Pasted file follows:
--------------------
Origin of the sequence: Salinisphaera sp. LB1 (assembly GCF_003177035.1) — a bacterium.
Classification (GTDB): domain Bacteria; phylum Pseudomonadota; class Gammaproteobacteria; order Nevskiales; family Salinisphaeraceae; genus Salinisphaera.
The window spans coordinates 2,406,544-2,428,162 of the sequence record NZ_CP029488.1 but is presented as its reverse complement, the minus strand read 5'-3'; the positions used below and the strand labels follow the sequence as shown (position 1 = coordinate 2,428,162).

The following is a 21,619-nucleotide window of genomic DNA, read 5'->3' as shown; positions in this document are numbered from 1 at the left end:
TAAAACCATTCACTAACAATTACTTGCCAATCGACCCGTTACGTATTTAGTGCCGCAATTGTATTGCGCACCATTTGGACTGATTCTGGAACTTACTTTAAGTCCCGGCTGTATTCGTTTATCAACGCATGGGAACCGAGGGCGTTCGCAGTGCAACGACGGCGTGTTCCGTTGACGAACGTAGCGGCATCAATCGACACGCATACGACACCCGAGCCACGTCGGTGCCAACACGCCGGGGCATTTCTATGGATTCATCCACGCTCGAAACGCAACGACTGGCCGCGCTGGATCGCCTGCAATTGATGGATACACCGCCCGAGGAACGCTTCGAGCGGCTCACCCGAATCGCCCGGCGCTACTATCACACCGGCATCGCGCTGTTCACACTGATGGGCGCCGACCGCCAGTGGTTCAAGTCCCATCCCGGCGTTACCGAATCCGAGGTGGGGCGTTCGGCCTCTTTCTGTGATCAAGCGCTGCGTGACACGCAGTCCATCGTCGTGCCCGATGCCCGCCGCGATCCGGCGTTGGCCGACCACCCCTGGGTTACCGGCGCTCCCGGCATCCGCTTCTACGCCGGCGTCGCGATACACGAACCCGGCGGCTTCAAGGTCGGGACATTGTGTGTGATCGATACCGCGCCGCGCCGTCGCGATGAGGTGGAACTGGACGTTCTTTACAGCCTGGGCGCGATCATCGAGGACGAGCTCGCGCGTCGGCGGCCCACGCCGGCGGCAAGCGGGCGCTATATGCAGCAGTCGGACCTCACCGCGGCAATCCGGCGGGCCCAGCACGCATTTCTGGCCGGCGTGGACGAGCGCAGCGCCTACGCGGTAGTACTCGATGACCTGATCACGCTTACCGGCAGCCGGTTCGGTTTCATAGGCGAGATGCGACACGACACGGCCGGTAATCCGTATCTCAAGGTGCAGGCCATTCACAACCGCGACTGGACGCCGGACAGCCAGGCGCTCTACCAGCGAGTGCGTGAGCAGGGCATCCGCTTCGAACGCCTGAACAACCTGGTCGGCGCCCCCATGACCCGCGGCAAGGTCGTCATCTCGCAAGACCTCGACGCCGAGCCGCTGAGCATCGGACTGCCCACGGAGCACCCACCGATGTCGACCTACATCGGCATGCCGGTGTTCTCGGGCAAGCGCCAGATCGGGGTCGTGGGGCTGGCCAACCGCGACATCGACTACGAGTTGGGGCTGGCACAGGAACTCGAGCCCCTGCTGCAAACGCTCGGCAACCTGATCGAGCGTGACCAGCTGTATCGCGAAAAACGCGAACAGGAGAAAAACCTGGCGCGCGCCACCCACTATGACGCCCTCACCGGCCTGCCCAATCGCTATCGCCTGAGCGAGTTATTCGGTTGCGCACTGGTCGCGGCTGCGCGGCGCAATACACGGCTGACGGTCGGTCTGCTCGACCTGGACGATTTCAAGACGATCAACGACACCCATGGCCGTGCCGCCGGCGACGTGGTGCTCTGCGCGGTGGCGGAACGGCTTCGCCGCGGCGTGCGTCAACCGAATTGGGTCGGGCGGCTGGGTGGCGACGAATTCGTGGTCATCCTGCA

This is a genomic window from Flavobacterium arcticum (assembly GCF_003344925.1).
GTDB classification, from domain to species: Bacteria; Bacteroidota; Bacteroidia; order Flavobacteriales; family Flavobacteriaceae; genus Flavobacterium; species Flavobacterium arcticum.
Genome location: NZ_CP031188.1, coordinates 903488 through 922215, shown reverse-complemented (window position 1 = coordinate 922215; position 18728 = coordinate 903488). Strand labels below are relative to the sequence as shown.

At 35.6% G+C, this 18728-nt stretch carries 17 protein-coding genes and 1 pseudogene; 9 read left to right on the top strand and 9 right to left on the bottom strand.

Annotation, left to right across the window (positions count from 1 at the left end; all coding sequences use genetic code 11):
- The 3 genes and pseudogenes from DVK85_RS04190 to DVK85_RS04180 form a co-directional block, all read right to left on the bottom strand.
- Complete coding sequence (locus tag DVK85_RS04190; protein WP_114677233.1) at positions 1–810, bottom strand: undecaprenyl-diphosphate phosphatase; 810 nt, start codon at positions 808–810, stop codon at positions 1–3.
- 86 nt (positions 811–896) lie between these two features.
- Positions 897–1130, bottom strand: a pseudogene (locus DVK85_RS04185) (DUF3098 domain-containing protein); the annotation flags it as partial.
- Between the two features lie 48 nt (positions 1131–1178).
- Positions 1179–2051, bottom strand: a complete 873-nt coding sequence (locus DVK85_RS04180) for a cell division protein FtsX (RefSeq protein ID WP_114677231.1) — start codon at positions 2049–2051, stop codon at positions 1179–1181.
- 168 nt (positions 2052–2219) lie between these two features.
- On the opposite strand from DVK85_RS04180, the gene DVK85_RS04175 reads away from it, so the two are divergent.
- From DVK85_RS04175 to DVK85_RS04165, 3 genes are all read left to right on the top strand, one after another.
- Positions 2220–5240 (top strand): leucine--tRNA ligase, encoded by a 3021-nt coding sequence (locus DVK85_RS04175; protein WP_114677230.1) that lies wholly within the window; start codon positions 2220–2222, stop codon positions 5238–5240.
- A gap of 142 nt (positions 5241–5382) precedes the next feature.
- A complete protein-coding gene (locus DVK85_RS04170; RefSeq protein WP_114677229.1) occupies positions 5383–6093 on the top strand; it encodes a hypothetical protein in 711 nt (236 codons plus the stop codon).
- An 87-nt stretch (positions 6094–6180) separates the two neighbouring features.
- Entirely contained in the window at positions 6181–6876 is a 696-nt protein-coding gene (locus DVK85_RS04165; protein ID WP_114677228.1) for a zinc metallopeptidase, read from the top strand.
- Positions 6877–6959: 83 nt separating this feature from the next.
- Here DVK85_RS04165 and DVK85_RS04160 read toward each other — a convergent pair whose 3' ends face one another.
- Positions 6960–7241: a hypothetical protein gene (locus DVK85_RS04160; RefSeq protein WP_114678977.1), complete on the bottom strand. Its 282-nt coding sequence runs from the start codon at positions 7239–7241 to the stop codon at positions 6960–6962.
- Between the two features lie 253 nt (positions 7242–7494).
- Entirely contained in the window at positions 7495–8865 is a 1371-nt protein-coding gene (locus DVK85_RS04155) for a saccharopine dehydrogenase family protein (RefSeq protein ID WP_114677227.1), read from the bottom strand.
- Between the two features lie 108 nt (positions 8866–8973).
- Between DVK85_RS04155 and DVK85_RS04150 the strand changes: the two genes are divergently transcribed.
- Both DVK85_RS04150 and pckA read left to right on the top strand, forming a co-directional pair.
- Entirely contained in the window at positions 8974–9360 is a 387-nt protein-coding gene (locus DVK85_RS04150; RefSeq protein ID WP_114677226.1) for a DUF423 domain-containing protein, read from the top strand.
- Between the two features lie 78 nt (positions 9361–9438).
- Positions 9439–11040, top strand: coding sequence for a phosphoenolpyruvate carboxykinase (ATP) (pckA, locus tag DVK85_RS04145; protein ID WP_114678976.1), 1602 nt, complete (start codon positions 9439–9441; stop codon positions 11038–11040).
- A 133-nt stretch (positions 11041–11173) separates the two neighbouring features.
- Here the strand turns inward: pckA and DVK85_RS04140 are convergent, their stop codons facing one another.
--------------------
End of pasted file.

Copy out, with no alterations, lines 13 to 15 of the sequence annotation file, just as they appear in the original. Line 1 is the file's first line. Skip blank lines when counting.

- 86 nt (positions 811–896) lie between these two features.
- Positions 897–1130, bottom strand: a pseudogene (locus DVK85_RS04185) (DUF3098 domain-containing protein); the annotation flags it as partial.
- Between the two features lie 48 nt (positions 1131–1178).